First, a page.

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Are Cannabis Users 22% More Likely to Need Emergency Care?

August 17, 2022 08:30 am ET
Are Cannabis Users 22% More Likely to Need Emergency Care?

Cannabis’ impact on health is a subject area rife with misunderstanding and controversy. Recently, a study found that cannabis users are more likely to end up needing emergency care, claiming that “cannabis use is not as benign and safe as some might think.” Let’s see what this study is all about—and if its findings are reliable.

Cannabis Consumers at the Hospital 

Researchers wanted to evaluate the potential association between cannabis use and respiratory-related emergency room visits and hospitalizations. Data that’s been published on the subject have been contradictory. For example, the researchers state that cannabis has been linked with the development of chronic bronchitis symptoms (a con) but do not touch on the fact that cannabis has been found to act as a bronchodilator (a pro).

The population-based cohort study used data from the Ontario portion of the 2009-2010 and 2011-2012 Canada Community Health Survey (CCHS). The population included residents of Ontario, Canada, between the ages of 12 and 65. The researchers explained that the exposed group was individuals who reported cannabis use in the last 12 months, and the control group was individuals who reported never having used cannabis or having used it more than 12 months ago.

The findings suggest that cannabis consumers are at greater risk of being admitted to the hospital or needing emergency care compared to non-consumers. Specifically, they found cannabis consumers to be 22% more likely to end up in the hospital or ER. The team reported that acute trauma, respiratory problems, and gastrointestinal issues appeared to be the most common reasons behind their hospitalization.

The Study Appears to Have a Few Flaws

While the findings of the study seem alarming, there are some glaring flaws that have led us to question the accuracy of the results.

Missing and Vague Information

This study was observational in the sense that the researchers did not directly interact with participants and merely conducted reviews of health records and surveys. When someone states that cannabis consumers are significantly more likely to need emergency care and hospitalization, there is an implication that cannabis is the cause for such. However, the researchers specifically state that their research can’t be used to say that cannabis is the cause behind higher rates of hospitalization and emergency ward admissions.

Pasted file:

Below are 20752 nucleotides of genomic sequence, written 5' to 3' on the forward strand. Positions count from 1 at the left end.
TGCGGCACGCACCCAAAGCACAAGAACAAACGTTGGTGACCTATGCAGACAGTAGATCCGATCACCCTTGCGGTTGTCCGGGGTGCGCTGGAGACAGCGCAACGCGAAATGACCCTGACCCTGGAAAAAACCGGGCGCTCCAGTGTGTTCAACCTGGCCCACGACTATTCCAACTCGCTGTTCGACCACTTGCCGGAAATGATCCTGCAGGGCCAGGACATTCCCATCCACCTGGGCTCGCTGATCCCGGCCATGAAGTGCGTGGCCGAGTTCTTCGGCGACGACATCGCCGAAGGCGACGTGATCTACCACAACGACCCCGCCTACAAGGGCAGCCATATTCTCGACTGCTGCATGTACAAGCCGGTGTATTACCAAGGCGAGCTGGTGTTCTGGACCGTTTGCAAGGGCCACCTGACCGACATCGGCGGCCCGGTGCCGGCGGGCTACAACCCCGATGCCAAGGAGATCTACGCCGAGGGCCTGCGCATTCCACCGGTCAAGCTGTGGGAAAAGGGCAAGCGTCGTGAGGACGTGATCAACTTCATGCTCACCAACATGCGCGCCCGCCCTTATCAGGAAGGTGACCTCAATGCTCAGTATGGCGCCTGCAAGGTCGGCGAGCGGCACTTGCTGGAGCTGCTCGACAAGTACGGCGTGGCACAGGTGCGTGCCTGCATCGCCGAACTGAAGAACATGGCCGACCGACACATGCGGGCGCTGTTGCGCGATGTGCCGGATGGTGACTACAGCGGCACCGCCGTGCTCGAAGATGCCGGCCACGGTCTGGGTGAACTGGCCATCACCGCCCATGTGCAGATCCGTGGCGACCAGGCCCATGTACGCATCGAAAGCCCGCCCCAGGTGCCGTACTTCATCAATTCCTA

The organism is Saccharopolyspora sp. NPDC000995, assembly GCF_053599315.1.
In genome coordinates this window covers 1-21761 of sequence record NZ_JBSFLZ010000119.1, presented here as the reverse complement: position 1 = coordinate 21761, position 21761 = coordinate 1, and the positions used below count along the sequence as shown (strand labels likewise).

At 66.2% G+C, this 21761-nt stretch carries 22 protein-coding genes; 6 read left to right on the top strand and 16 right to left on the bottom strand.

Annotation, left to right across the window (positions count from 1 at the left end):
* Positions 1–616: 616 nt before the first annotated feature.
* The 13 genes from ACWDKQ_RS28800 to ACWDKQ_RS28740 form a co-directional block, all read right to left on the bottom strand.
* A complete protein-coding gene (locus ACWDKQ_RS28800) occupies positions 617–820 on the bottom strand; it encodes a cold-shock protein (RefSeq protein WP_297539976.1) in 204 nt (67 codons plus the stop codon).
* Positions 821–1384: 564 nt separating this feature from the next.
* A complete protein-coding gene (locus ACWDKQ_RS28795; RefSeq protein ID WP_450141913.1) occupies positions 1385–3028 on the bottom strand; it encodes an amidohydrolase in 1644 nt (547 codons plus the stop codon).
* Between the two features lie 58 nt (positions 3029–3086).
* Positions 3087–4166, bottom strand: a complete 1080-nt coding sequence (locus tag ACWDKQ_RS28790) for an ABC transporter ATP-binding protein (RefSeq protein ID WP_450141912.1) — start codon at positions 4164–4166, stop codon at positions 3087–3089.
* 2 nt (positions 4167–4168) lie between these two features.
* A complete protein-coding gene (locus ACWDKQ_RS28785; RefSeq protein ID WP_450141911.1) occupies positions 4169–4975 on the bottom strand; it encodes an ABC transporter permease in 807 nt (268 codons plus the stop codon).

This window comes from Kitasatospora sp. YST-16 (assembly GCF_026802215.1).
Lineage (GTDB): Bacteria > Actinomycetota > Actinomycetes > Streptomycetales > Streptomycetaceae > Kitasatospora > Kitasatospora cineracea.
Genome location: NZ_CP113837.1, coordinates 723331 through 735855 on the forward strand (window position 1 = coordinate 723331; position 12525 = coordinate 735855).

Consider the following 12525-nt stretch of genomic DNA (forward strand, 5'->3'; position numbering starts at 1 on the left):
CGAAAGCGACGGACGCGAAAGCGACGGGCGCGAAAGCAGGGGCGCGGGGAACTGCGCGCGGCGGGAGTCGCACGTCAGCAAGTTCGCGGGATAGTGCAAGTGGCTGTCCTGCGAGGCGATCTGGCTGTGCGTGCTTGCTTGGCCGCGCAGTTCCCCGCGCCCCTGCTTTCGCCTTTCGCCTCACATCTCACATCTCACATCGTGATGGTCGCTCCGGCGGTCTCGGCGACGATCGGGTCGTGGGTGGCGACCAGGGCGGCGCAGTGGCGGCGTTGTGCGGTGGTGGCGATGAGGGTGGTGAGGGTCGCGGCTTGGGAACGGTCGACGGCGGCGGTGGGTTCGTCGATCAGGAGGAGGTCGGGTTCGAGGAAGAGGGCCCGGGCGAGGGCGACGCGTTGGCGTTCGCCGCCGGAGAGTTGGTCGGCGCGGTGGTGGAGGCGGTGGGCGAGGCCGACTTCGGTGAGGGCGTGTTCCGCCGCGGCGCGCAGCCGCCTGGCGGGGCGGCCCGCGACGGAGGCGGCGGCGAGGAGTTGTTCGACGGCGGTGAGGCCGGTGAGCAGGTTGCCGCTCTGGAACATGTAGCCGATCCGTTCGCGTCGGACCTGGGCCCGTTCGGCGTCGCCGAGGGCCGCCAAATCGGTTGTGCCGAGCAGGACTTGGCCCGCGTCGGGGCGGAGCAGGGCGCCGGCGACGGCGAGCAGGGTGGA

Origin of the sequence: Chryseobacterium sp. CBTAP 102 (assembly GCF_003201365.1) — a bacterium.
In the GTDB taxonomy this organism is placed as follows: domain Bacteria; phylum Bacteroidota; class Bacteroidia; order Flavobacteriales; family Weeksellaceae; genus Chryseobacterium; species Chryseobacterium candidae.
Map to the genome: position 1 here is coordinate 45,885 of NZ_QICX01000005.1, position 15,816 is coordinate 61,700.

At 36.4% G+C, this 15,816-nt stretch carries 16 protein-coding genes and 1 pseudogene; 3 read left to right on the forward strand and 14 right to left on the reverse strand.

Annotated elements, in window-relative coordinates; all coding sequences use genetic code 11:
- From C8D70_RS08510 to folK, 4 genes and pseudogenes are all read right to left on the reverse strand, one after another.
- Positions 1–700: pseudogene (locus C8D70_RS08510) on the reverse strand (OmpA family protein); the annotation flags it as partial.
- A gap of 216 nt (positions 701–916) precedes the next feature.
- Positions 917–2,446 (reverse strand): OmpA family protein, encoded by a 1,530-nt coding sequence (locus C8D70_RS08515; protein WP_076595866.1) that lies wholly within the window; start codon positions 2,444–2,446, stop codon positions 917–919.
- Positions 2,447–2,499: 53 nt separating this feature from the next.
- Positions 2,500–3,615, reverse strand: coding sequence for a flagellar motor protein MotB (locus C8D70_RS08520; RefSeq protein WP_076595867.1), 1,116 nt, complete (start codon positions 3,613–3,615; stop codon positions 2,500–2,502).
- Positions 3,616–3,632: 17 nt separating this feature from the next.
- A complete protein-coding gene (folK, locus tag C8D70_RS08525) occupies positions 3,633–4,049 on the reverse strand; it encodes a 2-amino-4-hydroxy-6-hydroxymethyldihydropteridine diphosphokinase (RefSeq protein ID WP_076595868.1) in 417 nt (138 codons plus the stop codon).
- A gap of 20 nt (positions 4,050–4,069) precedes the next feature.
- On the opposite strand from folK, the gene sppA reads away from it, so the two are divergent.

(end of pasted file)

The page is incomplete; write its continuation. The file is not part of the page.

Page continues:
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In the discussion portion of the research, the researchers state, “Our primary outcome, odds of respiratory-related ER visits or hospitalizations, was not significantly greater among cannabis users than the control group…” This suggests that, despite their claims of greater hospitalization risks and cannabis being more harmful than thought to be, the researchers know that more research will be needed in order to truly establish adverse links between cannabis and respiratory illness, emergency care, etc.

Focused on the Negative

While the researchers are correct about the fact that research on cannabis is largely controversial, their explanation of this only highlighted the negative aspects. Not only does the research itself need to be unbiased, but so does the included background information on the subject.

The researchers did not even expose the fact that pinene, a terpene in cannabis, can improve airflow into the lungs, essentially helping asthmatics and others with lung-based conditions, which is relevant to the topic at hand. Choosing to include only the negative relevant information about cannabis does not accurately portray its complex, controversial relationship to the respiratory system.

Localized, Small Sample Size

The researchers had access to the health reports and surveys for Canada, yet only those in Ontario were used—which accounts for only <2% of the world’s 158 million cannabis consumers. The fact that the research was limited to a small sample of participants from one area does not accurately reflect what the situation may be if more of the world’s cannabis consumers were to be included in such research.

The study’s lead author stated, “Our research demonstrates that cannabis use in the general population is associated with heightened risk of clinically serious negative outcomes, specifically, needing to present to the ED or be admitted to hospital.” However, the sample size is too small to make a 22% increased risk in hospitalization sound like such a significant finding. For a population of around 158 million people, the sample size should have been at least 158,000.

A Word to Researchers Who Study Cannabis

There are two sides to the cannabis controversy: those who over-hype the medicinal benefits and those who over-exaggerate the risks of cannabis consumption. The truth about cannabis lies somewhere in between both. Cannabis does have an extraordinary ability to help with various conditions and illnesses, but improper use can lead to adverse, unwanted effects. It’s irresponsible as a researcher to both suggest that cannabis is a cure-all or that cannabis is as bad as cocaine.

For the sake of reliable public knowledge, researchers need to take greater care to remain objective and avoid strong statements. Pros and cons of any cannabis-related topic should be made easily accessible in relation to a study’s findings. Researchers should never focus purely on the negative, nor purely on the positive; we need realism in cannabis research.

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